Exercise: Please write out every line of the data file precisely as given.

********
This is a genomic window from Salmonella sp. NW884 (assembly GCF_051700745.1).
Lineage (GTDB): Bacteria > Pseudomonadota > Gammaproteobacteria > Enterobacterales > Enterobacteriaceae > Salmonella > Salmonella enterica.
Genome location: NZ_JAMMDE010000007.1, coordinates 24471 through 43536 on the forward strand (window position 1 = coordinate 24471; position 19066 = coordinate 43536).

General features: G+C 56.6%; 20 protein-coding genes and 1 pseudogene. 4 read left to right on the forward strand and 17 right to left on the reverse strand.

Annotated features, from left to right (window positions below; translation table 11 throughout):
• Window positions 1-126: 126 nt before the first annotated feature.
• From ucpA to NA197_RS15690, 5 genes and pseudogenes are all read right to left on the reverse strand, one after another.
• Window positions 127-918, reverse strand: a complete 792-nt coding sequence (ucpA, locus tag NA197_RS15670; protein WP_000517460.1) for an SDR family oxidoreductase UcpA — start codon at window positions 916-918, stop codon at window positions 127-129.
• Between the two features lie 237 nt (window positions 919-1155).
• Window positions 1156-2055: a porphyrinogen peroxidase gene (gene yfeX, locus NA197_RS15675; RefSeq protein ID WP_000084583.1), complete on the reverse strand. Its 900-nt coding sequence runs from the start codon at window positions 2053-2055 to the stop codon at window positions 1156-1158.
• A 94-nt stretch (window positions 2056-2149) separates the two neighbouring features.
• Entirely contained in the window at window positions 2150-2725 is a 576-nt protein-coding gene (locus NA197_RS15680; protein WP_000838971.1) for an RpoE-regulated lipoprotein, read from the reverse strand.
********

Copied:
This is a genomic window from Salmonella sp. NW884 (assembly GCF_051700745.1).
Lineage (GTDB): Bacteria > Pseudomonadota > Gammaproteobacteria > Enterobacterales > Enterobacteriaceae > Salmonella > Salmonella enterica.
Genome location: NZ_JAMMDE010000007.1, coordinates 24471 through 43536 on the forward strand (window position 1 = coordinate 24471; position 19066 = coordinate 43536).

General features: G+C 56.6%; 20 protein-coding genes and 1 pseudogene. 4 read left to right on the forward strand and 17 right to left on the reverse strand.

Annotated features, from left to right (window positions below; translation table 11 throughout):
• Window positions 1-126: 126 nt before the first annotated feature.
• From ucpA to NA197_RS15690, 5 genes and pseudogenes are all read right to left on the reverse strand, one after another.
• Window positions 127-918, reverse strand: a complete 792-nt coding sequence (ucpA, locus tag NA197_RS15670; protein WP_000517460.1) for an SDR family oxidoreductase UcpA — start codon at window positions 916-918, stop codon at window positions 127-129.
• Between the two features lie 237 nt (window positions 919-1155).
• Window positions 1156-2055: a porphyrinogen peroxidase gene (gene yfeX, locus NA197_RS15675; RefSeq protein ID WP_000084583.1), complete on the reverse strand. Its 900-nt coding sequence runs from the start codon at window positions 2053-2055 to the stop codon at window positions 1156-1158.
• A 94-nt stretch (window positions 2056-2149) separates the two neighbouring features.
• Entirely contained in the window at window positions 2150-2725 is a 576-nt protein-coding gene (locus NA197_RS15680; protein WP_000838971.1) for an RpoE-regulated lipoprotein, read from the reverse strand.